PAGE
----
Steve Carell is 40 Year Old Virgin

40 year old virginThe mix of hilarious, amazingly rude slapstick with a shrewd observation of human behaviour and honest emotions makes it one of the year’s best comedies. Jim Carrey and Adam Sandler should look to their wilting laurels because Steve Carell can match their raunch but he adds intelligence and careful observation to the mix so that the film touches your heart as well as kicking your funnybone.

Director: Judd Apatow
Cast: Steve Carell, Catherine Keener, Paul Rudd.
(116 min.16SL)

This flat-out, in-your-face sex comedy is probably the rudest comedy we are likely to see this year, but it is also one of the funniest. The title more-or-less describes the story. Andy Stitzer (Steve Carell) is a fairly good-looking, genuinely nice guy who has managed to turn 40 without ever having sex. There’s nothing physically wrong with him and he’s not repulsive. If anything he’s too nice and too concerned about offending any woman he likes, so after a series of missed opportunities he’s more or less settled into a terminal virginity.

When his secret is uncovered by his work buddies, they make it their mission in life to get Andy laid. In the process we are taken on a tongue-in-cheek, whistle-stop tour of the sex lives of the average American male and its messy and silly enough to make us wonder if Andy does not have the right idea about virginity.

The genius of the script is that underneath all the raw and raunchy comedy is a lot of sound good sense about relationships, affection and companionship. That’s the secret of the film’s charm. As the film progresses we get to see more of the lives of Andy’s buddies and they are a sorry lot. David (Paul Rudd) can’t get over a failed relationship. He’s saddled with a sense of failure and despite the fact that girls really like him, the sex he gets does nothing to please or comfort him. He’s getting what he thinks he wants, but in fact the only thing he really wants is someone to love and he had that but lost it. He’s far worse off than Andy is, yet he presumes to be the great sexual maestro.

The same is true of the other two guys Jay (Romany Malco) and Cal (Seth Rogen) who flee from relationships and when they are involved they lie and cheat to preserve the illusion that they are still sex-gods who can go out and have no-strings fun with women whenever they choose. They are dragged through their lives by their dicks and they are rapidly reaching the same age as Andy, and the question is which is worse? To be a 40-year old virgin or to be a 40-year old adolescent with chronic commitment issues?

Despite the parade of willing babes that the friends shove in front of him, Andy forms his own edgy, off relationship with Trish (Catherine Keener) who gives the other great performance in the film. Keener has done sterling work on the independent film circuit, moving from “Being John Malkovich” and “Your Friends and Neighbours” through “Lovely and Amazing” to “The Ballad of Jack and Rose”. She is a resourceful and intelligent actor, who goes right to the emotional core this character. Trish has a failed relationship behind her and a teenage daughter. She’s lonely but wary, but she is also a bit flakey, a woman with weird ideas who works to her own odd agenda. Andy is Mr Normal, scrupulously clean and neat, disciplined and polite. They are the proverbial opposites that always attract but it’s a very strange and hilarious attraction. Catherine Keener gives a very detailed and emotionally true performance, edging the comedy with pathos and lifting the situation onto another level..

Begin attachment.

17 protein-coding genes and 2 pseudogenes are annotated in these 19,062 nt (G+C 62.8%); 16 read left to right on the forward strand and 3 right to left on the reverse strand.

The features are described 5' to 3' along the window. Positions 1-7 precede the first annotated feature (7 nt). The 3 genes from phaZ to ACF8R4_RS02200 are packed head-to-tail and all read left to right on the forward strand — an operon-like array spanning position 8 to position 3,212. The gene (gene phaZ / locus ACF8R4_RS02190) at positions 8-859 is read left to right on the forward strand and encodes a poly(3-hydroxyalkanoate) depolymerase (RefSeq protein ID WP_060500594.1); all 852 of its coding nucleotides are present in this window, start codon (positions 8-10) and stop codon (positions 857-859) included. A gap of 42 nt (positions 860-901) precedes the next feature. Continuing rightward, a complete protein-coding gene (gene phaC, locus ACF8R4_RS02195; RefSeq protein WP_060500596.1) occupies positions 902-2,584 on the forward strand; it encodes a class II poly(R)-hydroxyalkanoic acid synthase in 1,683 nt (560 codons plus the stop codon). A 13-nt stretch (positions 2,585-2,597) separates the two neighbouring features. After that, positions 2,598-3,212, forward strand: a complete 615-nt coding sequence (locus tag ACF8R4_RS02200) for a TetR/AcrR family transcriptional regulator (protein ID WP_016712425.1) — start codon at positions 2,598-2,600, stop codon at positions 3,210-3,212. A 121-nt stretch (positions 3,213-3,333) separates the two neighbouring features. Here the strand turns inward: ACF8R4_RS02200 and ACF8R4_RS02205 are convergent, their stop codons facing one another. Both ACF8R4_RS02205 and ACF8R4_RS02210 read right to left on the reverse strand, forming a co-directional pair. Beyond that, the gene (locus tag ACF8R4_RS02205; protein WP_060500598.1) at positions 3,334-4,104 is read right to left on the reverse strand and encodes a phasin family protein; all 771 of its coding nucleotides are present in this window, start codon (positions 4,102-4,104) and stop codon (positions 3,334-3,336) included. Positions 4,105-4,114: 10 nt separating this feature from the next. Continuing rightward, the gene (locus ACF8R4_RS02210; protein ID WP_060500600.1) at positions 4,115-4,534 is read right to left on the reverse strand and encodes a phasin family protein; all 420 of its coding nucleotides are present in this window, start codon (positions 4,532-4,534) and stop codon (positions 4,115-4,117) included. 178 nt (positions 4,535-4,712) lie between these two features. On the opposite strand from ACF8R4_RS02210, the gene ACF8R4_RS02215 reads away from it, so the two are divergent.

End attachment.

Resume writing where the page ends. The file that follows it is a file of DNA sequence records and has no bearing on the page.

Mention must also be made of Paula (Jane Lynch), Andy’s boss, who never gave him the time of day before she knew his sexual status, but the idea of being able to take a man’s virginity sends her hormones into overdrive. The scene I which she sings him a tango is one of the funniest moments in recent screen comedy. Everything in the film is exactly judged and director Judd Apatow understand Steve Carell’s comic style and timing so well that the film does not have one single dud joke. It’s consistently funny but it also exposes real truths about ordinary people, but it never turns into a mealy-mouthed sermon. In the overcrowded field of macho farce this film is funky and completely original.


Tiger and the Snow

I just found an article about a new film, Tiger and the Snow by Roberto Benigni who won an Oscar for Life is Beautiful. I rented the DVD of Life is Beautiful after listening to Tony Robbins’s Get The Edge. I remember I didn’t want to watch this movie when it came out in theatres originally because I saw it as “yet another” concentration camp movie. I was so surprised by the beautiful story telling, the honesty, the humour, the love and caring the main character has for his wife and child. Well I will be first in line to watch Tiger and the Snow.


Batman Begins

Batman Begins Christopher NolanWell tonight I watched Batman Begins with my little sister who is visiting me for the June school holidays from Uitenhage. This is a great movie and I recommend everyone to go and watch it because of it’s authentcity. Christopher Nolan, who also wrote and directed the amazing film, Momento, has brought Batman to life like Joel Schumacher could only dream. The character is dark and deep and Christian Bale is superb as the Dark Knight. For more on the Batman the comic book hero, it’s history and overview of all comic books, tv shows and movies checkout the Wikipedia page for a great article.